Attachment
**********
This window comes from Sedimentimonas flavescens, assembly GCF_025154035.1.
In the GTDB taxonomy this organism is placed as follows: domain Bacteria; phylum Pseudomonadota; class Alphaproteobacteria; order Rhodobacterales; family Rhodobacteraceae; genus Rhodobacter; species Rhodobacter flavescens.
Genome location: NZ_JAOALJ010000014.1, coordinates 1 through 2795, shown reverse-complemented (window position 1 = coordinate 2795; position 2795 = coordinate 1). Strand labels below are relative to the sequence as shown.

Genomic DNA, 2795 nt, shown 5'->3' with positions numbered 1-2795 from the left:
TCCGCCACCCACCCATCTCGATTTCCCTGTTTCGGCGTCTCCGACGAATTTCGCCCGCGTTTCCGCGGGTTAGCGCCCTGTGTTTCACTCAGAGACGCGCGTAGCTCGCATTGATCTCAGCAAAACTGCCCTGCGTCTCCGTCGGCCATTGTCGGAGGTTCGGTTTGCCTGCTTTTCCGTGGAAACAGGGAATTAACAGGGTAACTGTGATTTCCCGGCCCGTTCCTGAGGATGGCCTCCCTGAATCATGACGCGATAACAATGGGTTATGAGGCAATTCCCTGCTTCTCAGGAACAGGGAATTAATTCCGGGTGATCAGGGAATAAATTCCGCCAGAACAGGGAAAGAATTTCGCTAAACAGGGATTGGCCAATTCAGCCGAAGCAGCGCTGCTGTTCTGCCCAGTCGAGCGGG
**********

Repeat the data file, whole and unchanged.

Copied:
This window comes from Sedimentimonas flavescens, assembly GCF_025154035.1.
In the GTDB taxonomy this organism is placed as follows: domain Bacteria; phylum Pseudomonadota; class Alphaproteobacteria; order Rhodobacterales; family Rhodobacteraceae; genus Rhodobacter; species Rhodobacter flavescens.
Genome location: NZ_JAOALJ010000014.1, coordinates 1 through 2795, shown reverse-complemented (window position 1 = coordinate 2795; position 2795 = coordinate 1). Strand labels below are relative to the sequence as shown.

Genomic DNA, 2795 nt, shown 5'->3' with positions numbered 1-2795 from the left:
TCCGCCACCCACCCATCTCGATTTCCCTGTTTCGGCGTCTCCGACGAATTTCGCCCGCGTTTCCGCGGGTTAGCGCCCTGTGTTTCACTCAGAGACGCGCGTAGCTCGCATTGATCTCAGCAAAACTGCCCTGCGTCTCCGTCGGCCATTGTCGGAGGTTCGGTTTGCCTGCTTTTCCGTGGAAACAGGGAATTAACAGGGTAACTGTGATTTCCCGGCCCGTTCCTGAGGATGGCCTCCCTGAATCATGACGCGATAACAATGGGTTATGAGGCAATTCCCTGCTTCTCAGGAACAGGGAATTAATTCCGGGTGATCAGGGAATAAATTCCGCCAGAACAGGGAAAGAATTTCGCTAAACAGGGATTGGCCAATTCAGCCGAAGCAGCGCTGCTGTTCTGCCCAGTCGAGCGGG